New Oklahoma DOT Eight-Year Plan Approved; Reflects Progress, More Work to Be Done
Major improvements have been made to Oklahoma’s highways and bridges through the Oklahoma Department of Transportation’s Eight-year Construction Work Plan, however; much work remains to address the backlog of transportation needs and the demands of a growing population and traffic. At its Monday, Oct. 3 meeting, the Oklahoma Transportation Commission approved ODOT’s Eight-year Construction Work Plan for Federal Fiscal Years 2017-2024, which includes nearly $6.4 billion in federal and state funding for more than 1,600 highway and bridge projects statewide. The $466 million Asset Preservation Plan for State Fiscal Years 2017-2020, which includes preventative maintenance and accessibility projects, was also presented.
The Eight-year Plan is balanced annually with anticipated transportation funding. The top priority in the plan remained ODOT’s commitment to address all known structurally deficient highway bridges. In 2004, 1,168 of the state’s 6,800 highway bridges rated as structurally deficient. Today, the 321 remaining structurally deficient bridges are all programmed in the plan for replacement or major rehabilitation by the end of the decade. Other priorities in the plan include improved pavement conditions, addition of shoulders to narrow two-lane highways, reconstruction of outdated interchanges and urban highway congestion relief.
Highlights of the FFY 2017-2024 Eight-year Plan:
- Nearly $6.4 billion in federal and state transportation funding
- 1,616 total projects
- 824 highway bridge replacements or major rehabilitations
- 751 miles of added shoulders or other improvements to two-lane highways
- 152 miles of interstate pavement improvements
- $370 million in projects to address urban highway congestion
“Just over a decade ago, Oklahoma had some of the worst bridges in the nation and no funding solution for our major highway needs or asset preservation,” Executive Director Mike Patterson said. “We have seen great progress and major improvements in recent years, but the budget challenges facing the state mean ODOT will be unable to maintain the pace of progress.”
State revenue shortfalls and budget cuts in the last year made rebalancing of the Eight-year Plan a very difficult task. In the SFY 2017 state budget, a total of $323 million in cuts were made to state highway funding, with ODOT given the ability to sell $200 million in bonds to partially offset the cuts. While ODOT worked diligently to keep as many previously planned projects on schedule as possible, budget cuts meant that fewer new projects could be added to the later years of the Eight-year Plan.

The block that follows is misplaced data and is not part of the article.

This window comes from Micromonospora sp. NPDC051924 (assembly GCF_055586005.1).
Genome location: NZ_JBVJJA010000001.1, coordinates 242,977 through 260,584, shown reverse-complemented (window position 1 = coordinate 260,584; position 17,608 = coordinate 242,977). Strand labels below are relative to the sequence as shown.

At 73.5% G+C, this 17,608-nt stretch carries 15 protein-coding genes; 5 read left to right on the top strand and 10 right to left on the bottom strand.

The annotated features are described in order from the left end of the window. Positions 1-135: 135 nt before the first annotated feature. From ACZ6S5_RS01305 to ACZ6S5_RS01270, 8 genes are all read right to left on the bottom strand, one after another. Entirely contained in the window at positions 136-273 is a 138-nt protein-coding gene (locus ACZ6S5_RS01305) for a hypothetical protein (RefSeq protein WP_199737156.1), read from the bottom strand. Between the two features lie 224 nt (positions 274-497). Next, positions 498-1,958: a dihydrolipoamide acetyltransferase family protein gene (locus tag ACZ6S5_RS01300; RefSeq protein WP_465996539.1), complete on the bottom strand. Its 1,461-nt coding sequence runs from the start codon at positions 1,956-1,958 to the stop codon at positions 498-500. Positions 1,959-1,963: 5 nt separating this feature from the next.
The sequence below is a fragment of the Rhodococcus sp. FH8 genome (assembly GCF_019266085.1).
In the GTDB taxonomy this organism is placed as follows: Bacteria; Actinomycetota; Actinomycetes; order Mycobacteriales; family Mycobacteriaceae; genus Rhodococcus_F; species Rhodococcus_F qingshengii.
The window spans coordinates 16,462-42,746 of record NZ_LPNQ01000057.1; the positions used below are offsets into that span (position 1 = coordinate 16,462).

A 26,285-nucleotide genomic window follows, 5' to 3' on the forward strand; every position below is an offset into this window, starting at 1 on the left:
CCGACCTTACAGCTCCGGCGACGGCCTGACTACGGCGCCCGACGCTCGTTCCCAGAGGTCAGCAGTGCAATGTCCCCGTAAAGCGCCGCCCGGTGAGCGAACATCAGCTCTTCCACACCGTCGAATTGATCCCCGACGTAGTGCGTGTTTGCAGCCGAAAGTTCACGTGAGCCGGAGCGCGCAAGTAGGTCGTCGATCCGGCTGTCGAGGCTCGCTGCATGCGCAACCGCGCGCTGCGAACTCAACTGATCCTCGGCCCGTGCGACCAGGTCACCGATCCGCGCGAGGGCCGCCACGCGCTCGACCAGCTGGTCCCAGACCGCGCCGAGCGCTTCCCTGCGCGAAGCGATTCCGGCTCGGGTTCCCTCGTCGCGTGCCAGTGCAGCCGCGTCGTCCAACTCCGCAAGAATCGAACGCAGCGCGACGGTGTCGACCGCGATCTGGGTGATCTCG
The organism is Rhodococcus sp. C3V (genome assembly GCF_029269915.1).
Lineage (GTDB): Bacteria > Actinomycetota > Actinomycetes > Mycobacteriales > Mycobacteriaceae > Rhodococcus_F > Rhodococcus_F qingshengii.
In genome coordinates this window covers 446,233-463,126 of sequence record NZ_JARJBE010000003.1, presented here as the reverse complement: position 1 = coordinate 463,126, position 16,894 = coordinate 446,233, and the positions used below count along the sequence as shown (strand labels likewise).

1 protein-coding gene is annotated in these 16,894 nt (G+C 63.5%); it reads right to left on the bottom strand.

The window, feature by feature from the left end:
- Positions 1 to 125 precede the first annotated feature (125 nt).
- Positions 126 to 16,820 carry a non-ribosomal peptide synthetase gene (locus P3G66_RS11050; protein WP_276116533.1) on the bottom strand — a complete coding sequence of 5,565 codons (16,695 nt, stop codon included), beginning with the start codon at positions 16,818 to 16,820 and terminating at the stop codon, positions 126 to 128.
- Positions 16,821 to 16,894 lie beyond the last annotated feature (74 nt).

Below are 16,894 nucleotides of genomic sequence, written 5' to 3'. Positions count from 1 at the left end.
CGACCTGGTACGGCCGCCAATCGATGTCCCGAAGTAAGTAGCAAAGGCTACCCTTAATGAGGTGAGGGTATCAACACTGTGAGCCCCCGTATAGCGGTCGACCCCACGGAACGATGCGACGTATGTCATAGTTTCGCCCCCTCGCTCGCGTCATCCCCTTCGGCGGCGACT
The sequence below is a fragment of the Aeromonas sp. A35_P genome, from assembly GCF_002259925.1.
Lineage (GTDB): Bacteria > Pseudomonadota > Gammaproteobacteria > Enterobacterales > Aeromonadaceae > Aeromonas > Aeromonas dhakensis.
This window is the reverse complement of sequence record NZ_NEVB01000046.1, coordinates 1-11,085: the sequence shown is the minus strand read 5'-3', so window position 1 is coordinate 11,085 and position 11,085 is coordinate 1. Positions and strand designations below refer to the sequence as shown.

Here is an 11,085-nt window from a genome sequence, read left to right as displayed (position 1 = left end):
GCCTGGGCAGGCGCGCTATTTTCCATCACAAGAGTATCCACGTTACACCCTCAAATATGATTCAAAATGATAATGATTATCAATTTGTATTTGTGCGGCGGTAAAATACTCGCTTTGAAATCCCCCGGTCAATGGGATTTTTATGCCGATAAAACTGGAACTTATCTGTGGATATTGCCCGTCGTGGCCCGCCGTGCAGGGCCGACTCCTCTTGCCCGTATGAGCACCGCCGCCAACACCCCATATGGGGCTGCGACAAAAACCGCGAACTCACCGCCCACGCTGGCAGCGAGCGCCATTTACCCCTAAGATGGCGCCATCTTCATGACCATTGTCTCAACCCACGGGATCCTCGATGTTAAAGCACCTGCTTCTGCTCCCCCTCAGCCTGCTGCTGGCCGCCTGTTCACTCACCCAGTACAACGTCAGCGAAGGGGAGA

Major construction projects scheduled over the next eight years include:
- All remaining phases of the Broadway Ext./I-235/I-44 and the I-35/I-240 Crossroads interchanges in Oklahoma City
- Pavement rehabilitation on the south leg of the Inner Dispersal Loop in Tulsa
- Replacement of the US-77 bridge between Purcell and Lexington
- Construction of the US-81 Bypass in Chickasha
- Upgrade of US-69/75 to a freeway south of Durant in Bryan County
- Completion of the four-lane US-270 corridor south of Woodwar
A full list and map of highway projects in ODOT’s Eight-Year Construction Work Plan and Asset Preservation Plan can be viewed at www.odot.org under Programs and Projects. Other ODOT programs include support for community bicycle and pedestrian improvements, local government road projects, public transit, rail and waterways.
The Asset Preservation Plan for SFY 2017-2020 was also presented with the Eight-year Plan. This program contains preventative maintenance projects to extend the life of highways and bridges. Asset preservation projects include pavement resurfacing and rehabilitation and bridge rehabilitation, painting and joint-sealing. The $466 million plan has 411 projects addressing 164 bridges and nearly 1,300 miles of pavement. For the first time, the plan also features 45 projects to improve highways to Americans with Disabilities Act standards with curb ramps, traffic signal push buttons for pedestrians, crosswalks and sidewalks.
Since being first implemented in its current format in 2003, ODOT’s Eight-year Plan has focused on addressing the state’s greatest transportation needs in a transparent, accountable and businesslike manner. The project selection process is very rigorous, as transportation commissioners work with ODOT’s field division engineers and staff to identify the most critical highway and bridge projects and create a balanced statewide plan with anticipated federal and state funding. Each year, the plan is updated to reflect project completions, adjustments in projected revenue and changes in construction costs. As the previous fiscal year comes off of the plan, another year is added based on forecasting of available funding.